At Dead Confederates Andy Hall recently highlighted another fumbling of Confederate heritage by its most impassioned advocates. This time the effort betrays an ignorance of American art as well as Civil War history.
Here’s the post, which appeared on the Facebook group “Defending the Heritage”:
I’m sure this post came from the heart. And I’m sure many people actually understand the emotions that drives certain people’s passion for the Confederacy. And I’m sure that someone believes this is all somehow a deprivation of civil rights (Confederate heritage advocates are experts on the issue of depriving people of their civil rights).
But it’s just wrong.
This is not a painting of long-suffering Confederates by an unknown artist. Rather, it’s Winslow Homer’s 1871 painting of Union soldiers in camp, supposedly based on Homer’s observations in the spring of 1862 during the Yorktown campaign.
The painting itself betrays a refashioning of history: although the barrel in the foreground displays a corps badge, those badges were not introduced until later, first by Phil Kearny for his men, followed by a more widespread systematic employment starting in 1863. A closer look at the soldiers (as well as the row of horses in the background) betrays that they are cavalrymen. Moreover, the sketch upon which the painting is based would have to have been made in late April or early May 1862, for the 61st New York, the regiment supposedly related to the corps insignia in question, was transferred to the Peninsula at that time, just before the siege of Yorktown ended (Homer included the regiment and its former commander, Francis C. Barlow, in another well-known painting). While a sketch of the mule survives, one might venture that other efforts to date and place the scene portrayed by the painting are at best suggestive but problematic, and that the trifoil on the barrel is really what one nowadays calls an “Easter egg.”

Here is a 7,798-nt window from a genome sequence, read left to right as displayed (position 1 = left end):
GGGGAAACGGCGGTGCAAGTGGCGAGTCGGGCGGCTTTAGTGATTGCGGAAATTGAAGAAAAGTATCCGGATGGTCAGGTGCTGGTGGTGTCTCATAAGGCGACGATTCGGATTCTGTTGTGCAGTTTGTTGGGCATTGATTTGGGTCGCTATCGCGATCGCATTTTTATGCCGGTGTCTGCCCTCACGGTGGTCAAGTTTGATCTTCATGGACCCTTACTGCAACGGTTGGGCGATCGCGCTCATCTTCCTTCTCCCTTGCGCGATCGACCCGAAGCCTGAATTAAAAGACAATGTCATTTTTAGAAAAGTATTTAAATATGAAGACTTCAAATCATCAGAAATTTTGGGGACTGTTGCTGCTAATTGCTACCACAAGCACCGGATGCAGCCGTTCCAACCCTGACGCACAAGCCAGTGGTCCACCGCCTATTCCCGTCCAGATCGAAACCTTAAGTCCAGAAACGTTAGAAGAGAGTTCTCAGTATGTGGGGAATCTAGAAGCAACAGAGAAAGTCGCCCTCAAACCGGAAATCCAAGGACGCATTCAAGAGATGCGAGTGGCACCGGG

Perhaps the MMA will have a Civil War art expert examine the painting more carefully.
Homer knew how to paint haggard and hungry Confederates, but he did not do so here. But we must remember that it’s not the only time Confederate heritage advocates have mishandled images in service of their cause, and frankly this is not nearly the most serious case.
After all, it’s heritage, not history.